Sunday 22 January 2012

The cowardice of public health

The Lancet is unhappy about a recommendation from the NHS Future Forum that doctors "make every contact [between doctors and patients] count", ie. they pester us about our diet, drinking and smoking every time they see us. I share The Lancet's unhappiness. It's an awful idea and doctors won't do it anyway (I've said it before, but since I criticise public health so much, it bears repeating: every GP I've ever met has been likable, sensible and not at all like their evil twins in public health. Never mistake 'public health professionals' for real medics).

Lecturing the patient on their lifestyle choices during this time is likely to appear rushed and inappropriate, especially if doctors see the task as a box-ticking exercise. There is a high risk that such an approach will leave the patient feeling frustrated, resentful, and reluctant to return.

Indeed so. Mandatory hectoring would be a terrible idea. It's not that I think that health advice is a bad thing, it's just that it should be relevant and timely.

Having said that, if I'm going to receive health advice I'd rather it came from a qualified GP who has actually met me, not some distant bureaucrat with an advertising account and an axe to grind. This is where I part company with The Lancet, which doesn't seem to approve of the concept of advice at all.

Effective, evidenced-based public health measures do not include nudging people into healthy behaviours or getting NHS staff to lecture patients on healthy lifestyles. They include measures such as raising taxes on cigarettes, alcohol, fatty foods, and sugary drinks, reducing junk food and drink advertising to children, and restricting hours on sale of alcoholic drinks. 

Quelle surprise. This is, after all, The Lancet, where whatever the question is, bans and taxes are the answer.

Here we see the true moral cowardice of public health. They know that any doctor who harasses his patients in the same way that 'public health professionals' harass the population will be assaulted on a daily basis, so they hide behind the government, goading it on to ever greater illiberalism. The public will still feel "frustrated" and "resentful" at having their money and liberties stolen, but they will vent their frustration on politicians, not GPs. Like all bullies, 'public health professionals' are cowards at heart.

The government should show true leadership and make effective legislation the cornerstone of their public health strategy. Focusing on other approaches is foolish. The nudge and nag approaches need one thing: the firm elbow.

The firm elbow, indeed—for when nudging and nagging is no longer enough! You can't say you haven't been warned. Does anyone else find it perverse that politicians want people to get health advice and doctors want to make laws? When exactly did this job swap happen? And would The Lancet care to set up a Doctors' Party and run for office so we can see just how much popular support there is for the firm elbow?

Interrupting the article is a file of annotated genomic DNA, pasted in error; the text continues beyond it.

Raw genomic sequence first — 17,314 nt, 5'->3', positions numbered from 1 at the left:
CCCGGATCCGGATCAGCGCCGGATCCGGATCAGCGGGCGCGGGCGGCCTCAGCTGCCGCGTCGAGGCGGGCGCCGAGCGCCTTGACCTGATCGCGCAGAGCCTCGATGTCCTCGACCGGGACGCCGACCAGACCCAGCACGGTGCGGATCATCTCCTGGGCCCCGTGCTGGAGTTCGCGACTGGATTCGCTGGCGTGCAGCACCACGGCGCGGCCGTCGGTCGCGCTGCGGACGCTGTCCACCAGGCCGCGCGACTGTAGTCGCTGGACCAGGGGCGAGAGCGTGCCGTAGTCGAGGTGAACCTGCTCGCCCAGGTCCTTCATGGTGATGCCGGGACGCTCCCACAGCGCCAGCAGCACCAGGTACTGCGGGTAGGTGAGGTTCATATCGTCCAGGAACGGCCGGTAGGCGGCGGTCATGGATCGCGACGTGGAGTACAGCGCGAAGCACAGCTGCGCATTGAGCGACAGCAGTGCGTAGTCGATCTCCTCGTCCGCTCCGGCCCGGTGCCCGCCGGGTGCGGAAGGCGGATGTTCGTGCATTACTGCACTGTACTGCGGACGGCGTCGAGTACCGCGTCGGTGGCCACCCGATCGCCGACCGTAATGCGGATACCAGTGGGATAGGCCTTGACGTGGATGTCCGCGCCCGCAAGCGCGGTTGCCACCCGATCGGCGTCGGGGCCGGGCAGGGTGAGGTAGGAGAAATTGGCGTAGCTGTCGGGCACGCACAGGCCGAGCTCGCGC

Eric Crampton said...

The more noise doctors are required to provide, the less able patients will be to pull signal out of the mess of recommendations at the visit.

Anonymous said...

Meanwhile in Australia, Public Health has just declared that they want to wipe out smoking within 15 years, and have presented a "plan" to the government:

dearieme said...

Public Health people tend to be far more certain about the science than the evidence warrants. I suppose the great exception is smoking i.e. active smoking. But then the public already knows that the evidence on that is as good as we're going to get, and whatever% puffs on regardless.

SteveW said...

"The government should ... make effective legislation the cornerstone of their public health strategy"

In as much as they have any place in 'public health' then yes, effective legislation should be sought, however, having already proven beyond a reasonable doubt that additional taxation and/or prohibition along with other restrictions on sale or use are ineffective forms of legislation, that does leave the tobacco control lot in a rather awkward position.

Maybe they'll have better luck with plain packaging and banning of displays.

Anonymous said...

This crap is just a cover-up of their own hazards.

In America being a patient in a hospital/nursing home is about 3.7 times more deadly than smoking.

There are about 35 million hospital admissions per year and about 1.5 million nursing home patients for a total of 36.5 million people receiving hospital/nursing home care.

Iatrogenic =induced inadvertently by a physician or surgeon or by medical treatment or diagnostic procedures

584,136 of those people will die from an iatrogenic death.

The iatrogenic death rate for patients admitted into hospitals or treated by doctors in hospitals is about 160/10,000.

393,000 smoking 'caused' deaths per year per 91 million ever smokers is a rate of 43/10,000.

Don't trust health care!!!

Gary K.